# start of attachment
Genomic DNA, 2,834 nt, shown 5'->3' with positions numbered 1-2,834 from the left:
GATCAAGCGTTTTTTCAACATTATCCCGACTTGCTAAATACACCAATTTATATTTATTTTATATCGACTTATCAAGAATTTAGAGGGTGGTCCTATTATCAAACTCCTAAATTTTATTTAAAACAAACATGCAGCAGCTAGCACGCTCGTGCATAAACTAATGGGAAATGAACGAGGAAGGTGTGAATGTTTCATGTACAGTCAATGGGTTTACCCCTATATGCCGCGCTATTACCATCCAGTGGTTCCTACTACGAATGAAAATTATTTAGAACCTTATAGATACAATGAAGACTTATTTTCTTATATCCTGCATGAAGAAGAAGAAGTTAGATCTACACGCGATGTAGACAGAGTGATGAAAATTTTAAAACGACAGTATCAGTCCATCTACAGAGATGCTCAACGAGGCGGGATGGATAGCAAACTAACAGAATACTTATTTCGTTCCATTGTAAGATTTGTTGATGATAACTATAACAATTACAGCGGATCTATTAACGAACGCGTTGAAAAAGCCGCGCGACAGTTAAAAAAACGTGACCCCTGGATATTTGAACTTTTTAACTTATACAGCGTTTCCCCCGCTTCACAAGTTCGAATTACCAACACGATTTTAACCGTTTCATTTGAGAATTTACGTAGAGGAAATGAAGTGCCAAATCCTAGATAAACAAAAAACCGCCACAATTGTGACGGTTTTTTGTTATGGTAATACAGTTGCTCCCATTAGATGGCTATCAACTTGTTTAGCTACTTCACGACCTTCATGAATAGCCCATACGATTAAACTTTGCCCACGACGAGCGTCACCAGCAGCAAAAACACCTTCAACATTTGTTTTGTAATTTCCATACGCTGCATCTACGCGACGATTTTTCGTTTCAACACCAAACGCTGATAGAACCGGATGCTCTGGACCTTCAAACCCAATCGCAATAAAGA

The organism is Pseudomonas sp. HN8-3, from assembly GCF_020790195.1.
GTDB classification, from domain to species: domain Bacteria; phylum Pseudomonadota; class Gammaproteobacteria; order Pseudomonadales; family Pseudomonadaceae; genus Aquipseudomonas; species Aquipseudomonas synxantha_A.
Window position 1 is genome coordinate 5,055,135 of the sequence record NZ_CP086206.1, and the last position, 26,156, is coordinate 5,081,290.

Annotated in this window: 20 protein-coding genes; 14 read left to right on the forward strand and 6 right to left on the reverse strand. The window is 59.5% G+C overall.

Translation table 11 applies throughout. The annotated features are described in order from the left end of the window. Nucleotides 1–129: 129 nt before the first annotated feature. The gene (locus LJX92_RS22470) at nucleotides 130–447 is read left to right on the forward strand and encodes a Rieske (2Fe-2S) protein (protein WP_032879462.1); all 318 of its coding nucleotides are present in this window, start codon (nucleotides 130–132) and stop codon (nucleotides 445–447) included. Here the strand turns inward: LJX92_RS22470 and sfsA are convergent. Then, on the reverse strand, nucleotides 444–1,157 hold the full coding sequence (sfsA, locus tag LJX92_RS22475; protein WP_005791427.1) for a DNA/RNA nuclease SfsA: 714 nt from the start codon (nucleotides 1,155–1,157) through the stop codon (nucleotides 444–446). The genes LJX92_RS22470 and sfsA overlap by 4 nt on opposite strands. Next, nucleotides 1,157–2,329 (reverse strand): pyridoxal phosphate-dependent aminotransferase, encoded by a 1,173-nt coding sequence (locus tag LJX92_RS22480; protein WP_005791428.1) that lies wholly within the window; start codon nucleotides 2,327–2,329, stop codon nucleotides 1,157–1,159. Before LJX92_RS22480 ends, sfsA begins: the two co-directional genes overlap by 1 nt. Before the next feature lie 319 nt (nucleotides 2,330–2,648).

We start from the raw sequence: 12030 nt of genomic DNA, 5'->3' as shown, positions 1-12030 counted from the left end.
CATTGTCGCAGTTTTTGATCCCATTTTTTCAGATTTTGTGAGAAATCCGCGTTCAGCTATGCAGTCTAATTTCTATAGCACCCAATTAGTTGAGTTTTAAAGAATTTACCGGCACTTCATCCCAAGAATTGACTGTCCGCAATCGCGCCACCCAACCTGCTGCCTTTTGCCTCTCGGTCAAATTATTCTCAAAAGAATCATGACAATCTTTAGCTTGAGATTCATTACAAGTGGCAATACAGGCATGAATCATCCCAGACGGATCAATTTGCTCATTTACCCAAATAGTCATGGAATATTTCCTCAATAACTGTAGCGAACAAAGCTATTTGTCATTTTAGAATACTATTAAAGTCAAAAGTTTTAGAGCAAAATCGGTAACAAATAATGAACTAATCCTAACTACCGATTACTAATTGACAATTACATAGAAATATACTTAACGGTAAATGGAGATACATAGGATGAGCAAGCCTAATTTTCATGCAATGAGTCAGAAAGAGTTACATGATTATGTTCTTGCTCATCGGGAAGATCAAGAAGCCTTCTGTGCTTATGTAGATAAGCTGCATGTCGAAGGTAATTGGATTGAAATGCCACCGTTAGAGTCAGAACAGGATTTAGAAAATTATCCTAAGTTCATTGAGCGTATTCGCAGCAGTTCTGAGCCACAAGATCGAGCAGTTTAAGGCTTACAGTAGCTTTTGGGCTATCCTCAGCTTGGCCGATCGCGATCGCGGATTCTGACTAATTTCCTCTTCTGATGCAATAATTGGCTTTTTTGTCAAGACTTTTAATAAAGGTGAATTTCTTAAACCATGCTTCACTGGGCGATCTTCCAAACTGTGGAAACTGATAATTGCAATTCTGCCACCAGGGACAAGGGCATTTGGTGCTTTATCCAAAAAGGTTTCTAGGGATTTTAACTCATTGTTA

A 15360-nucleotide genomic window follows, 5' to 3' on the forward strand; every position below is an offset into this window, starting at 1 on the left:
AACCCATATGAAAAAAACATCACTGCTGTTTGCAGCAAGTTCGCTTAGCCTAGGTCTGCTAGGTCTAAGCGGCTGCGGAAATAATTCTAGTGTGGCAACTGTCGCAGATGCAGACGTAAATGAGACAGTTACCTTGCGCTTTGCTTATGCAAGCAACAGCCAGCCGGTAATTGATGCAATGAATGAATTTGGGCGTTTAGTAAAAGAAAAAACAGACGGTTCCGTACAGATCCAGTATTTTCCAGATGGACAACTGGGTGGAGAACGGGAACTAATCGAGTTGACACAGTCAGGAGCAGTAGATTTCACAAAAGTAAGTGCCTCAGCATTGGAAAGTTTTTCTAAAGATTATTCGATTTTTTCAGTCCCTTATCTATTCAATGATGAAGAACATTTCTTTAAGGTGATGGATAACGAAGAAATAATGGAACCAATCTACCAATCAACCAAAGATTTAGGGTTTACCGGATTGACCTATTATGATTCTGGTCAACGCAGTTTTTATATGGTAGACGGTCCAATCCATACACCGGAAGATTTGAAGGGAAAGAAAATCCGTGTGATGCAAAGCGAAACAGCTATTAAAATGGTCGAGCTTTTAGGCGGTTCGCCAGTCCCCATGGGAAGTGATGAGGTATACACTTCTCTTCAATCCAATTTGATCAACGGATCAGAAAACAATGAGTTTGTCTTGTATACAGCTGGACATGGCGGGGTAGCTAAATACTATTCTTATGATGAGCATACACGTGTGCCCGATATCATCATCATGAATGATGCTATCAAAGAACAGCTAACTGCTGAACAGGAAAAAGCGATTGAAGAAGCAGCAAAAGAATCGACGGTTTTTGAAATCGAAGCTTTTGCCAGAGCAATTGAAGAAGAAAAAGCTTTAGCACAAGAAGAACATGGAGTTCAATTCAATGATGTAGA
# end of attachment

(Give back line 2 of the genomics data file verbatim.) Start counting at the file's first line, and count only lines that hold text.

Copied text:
GATCAAGCGTTTTTTCAACATTATCCCGACTTGCTAAATACACCAATTTATATTTATTTTATATCGACTTATCAAGAATTTAGAGGGTGGTCCTATTATCAAACTCCTAAATTTTATTTAAAACAAACATGCAGCAGCTAGCACGCTCGTGCATAAACTAATGGGAAATGAACGAGGAAGGTGTGAATGTTTCATGTACAGTCAATGGGTTTACCCCTATATGCCGCGCTATTACCATCCAGTGGTTCCTACTACGAATGAAAATTATTTAGAACCTTATAGATACAATGAAGACTTATTTTCTTATATCCTGCATGAAGAAGAAGAAGTTAGATCTACACGCGATGTAGACAGAGTGATGAAAATTTTAAAACGACAGTATCAGTCCATCTACAGAGATGCTCAACGAGGCGGGATGGATAGCAAACTAACAGAATACTTATTTCGTTCCATTGTAAGATTTGTTGATGATAACTATAACAATTACAGCGGATCTATTAACGAACGCGTTGAAAAAGCCGCGCGACAGTTAAAAAAACGTGACCCCTGGATATTTGAACTTTTTAACTTATACAGCGTTTCCCCCGCTTCACAAGTTCGAATTACCAACACGATTTTAACCGTTTCATTTGAGAATTTACGTAGAGGAAATGAAGTGCCAAATCCTAGATAAACAAAAAACCGCCACAATTGTGACGGTTTTTTGTTATGGTAATACAGTTGCTCCCATTAGATGGCTATCAACTTGTTTAGCTACTTCACGACCTTCATGAATAGCCCATACGATTAAACTTTGCCCACGACGAGCGTCACCAGCAGCAAAAACACCTTCAACATTTGTTTTGTAATTTCCATACGCTGCATCTACGCGACGATTTTTCGTTTCAACACCAAACGCTGATAGAACCGGATGCTCTGGACCTTCAAACCCAATCGCAATAAAGA